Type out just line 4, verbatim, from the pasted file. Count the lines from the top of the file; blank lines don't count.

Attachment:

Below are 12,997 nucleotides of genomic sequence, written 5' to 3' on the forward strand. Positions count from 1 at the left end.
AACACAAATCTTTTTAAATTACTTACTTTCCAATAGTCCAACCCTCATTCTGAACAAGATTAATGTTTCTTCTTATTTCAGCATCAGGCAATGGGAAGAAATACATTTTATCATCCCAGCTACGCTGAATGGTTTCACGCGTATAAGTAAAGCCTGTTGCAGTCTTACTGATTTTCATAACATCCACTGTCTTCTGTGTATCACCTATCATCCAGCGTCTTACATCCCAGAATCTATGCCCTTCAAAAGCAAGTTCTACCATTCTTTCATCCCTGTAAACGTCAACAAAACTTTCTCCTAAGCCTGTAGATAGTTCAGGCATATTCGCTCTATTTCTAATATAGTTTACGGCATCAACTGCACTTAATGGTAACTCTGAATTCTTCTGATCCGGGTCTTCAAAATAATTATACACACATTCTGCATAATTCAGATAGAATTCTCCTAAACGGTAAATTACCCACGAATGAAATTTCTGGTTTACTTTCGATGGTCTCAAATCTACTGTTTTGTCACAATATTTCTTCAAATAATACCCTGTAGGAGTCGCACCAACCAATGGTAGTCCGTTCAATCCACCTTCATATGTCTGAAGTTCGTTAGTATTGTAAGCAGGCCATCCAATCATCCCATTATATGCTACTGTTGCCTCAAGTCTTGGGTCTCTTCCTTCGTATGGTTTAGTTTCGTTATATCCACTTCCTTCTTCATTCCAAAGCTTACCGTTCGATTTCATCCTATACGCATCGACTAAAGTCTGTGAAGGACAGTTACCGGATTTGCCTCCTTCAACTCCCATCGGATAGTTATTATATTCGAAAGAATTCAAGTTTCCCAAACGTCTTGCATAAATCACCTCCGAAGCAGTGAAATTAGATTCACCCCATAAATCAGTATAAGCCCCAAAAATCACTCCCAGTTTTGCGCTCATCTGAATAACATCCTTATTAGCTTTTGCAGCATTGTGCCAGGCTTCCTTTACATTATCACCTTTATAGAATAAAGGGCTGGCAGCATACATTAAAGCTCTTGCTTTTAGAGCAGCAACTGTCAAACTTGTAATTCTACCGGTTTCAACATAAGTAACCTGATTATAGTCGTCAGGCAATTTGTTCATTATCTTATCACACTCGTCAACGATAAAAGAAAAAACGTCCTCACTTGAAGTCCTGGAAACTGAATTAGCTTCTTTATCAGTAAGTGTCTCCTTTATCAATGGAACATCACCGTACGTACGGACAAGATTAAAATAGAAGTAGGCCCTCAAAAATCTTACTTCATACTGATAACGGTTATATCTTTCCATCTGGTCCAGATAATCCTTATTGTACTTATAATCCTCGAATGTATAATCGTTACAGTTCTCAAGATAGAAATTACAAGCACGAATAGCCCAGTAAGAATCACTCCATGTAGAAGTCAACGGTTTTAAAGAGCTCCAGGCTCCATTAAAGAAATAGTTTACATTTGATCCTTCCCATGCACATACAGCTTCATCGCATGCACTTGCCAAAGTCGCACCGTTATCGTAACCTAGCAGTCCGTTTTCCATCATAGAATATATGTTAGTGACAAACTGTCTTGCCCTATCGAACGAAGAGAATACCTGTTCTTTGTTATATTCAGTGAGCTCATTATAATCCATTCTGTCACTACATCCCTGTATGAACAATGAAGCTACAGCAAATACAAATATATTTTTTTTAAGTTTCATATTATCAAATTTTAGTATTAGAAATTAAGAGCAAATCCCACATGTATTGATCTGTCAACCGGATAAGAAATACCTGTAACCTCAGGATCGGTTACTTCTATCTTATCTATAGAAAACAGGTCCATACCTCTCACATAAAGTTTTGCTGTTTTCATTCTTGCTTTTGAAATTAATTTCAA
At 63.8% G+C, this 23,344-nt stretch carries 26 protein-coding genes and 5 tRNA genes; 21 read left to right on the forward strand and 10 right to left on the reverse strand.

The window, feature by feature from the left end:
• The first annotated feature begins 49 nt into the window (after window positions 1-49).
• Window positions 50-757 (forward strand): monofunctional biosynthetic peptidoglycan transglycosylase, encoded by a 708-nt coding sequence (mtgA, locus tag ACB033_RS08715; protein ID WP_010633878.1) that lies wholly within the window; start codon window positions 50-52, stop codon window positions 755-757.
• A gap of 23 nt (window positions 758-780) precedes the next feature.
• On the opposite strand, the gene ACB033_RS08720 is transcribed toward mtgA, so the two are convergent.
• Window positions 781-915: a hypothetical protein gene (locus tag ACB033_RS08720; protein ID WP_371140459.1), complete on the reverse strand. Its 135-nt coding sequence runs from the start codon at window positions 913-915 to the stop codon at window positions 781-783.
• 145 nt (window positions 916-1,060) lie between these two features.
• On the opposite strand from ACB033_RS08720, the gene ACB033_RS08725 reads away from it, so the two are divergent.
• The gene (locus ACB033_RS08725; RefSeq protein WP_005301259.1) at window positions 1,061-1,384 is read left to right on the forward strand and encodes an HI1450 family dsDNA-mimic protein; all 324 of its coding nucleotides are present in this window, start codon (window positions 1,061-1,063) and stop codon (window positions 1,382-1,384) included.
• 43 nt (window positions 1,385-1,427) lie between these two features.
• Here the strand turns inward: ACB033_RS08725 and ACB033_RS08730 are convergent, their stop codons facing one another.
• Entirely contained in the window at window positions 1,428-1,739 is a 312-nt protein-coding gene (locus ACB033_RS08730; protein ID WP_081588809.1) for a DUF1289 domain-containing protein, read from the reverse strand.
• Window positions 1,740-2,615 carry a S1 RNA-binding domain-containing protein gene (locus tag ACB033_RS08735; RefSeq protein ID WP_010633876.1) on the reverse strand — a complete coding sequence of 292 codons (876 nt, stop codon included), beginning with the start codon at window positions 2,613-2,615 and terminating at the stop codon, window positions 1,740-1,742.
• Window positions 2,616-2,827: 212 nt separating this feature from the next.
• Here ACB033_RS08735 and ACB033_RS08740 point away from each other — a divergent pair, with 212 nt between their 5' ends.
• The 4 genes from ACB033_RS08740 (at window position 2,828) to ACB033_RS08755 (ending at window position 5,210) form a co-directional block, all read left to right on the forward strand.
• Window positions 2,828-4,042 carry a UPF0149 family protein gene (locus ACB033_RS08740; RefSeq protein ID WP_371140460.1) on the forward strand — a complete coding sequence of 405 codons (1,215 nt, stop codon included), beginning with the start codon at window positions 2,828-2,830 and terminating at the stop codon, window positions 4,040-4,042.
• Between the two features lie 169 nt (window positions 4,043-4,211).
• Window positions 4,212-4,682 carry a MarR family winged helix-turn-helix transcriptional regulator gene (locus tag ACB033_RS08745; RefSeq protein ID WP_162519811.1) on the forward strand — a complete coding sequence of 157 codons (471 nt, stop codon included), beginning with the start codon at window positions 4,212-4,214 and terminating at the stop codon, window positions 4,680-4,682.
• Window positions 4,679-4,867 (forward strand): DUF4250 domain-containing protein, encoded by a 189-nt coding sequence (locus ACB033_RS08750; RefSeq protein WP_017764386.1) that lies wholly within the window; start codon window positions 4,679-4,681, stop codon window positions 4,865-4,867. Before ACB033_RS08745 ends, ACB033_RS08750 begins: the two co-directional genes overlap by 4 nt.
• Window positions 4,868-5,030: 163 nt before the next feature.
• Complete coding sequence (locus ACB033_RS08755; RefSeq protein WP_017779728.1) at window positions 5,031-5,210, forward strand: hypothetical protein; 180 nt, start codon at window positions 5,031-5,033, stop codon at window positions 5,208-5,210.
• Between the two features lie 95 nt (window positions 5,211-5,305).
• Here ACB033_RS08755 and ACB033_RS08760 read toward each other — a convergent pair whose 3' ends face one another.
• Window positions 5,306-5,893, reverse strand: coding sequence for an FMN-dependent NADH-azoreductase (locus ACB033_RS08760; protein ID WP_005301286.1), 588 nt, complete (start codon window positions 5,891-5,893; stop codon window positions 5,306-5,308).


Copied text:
The window, feature by feature from the left end: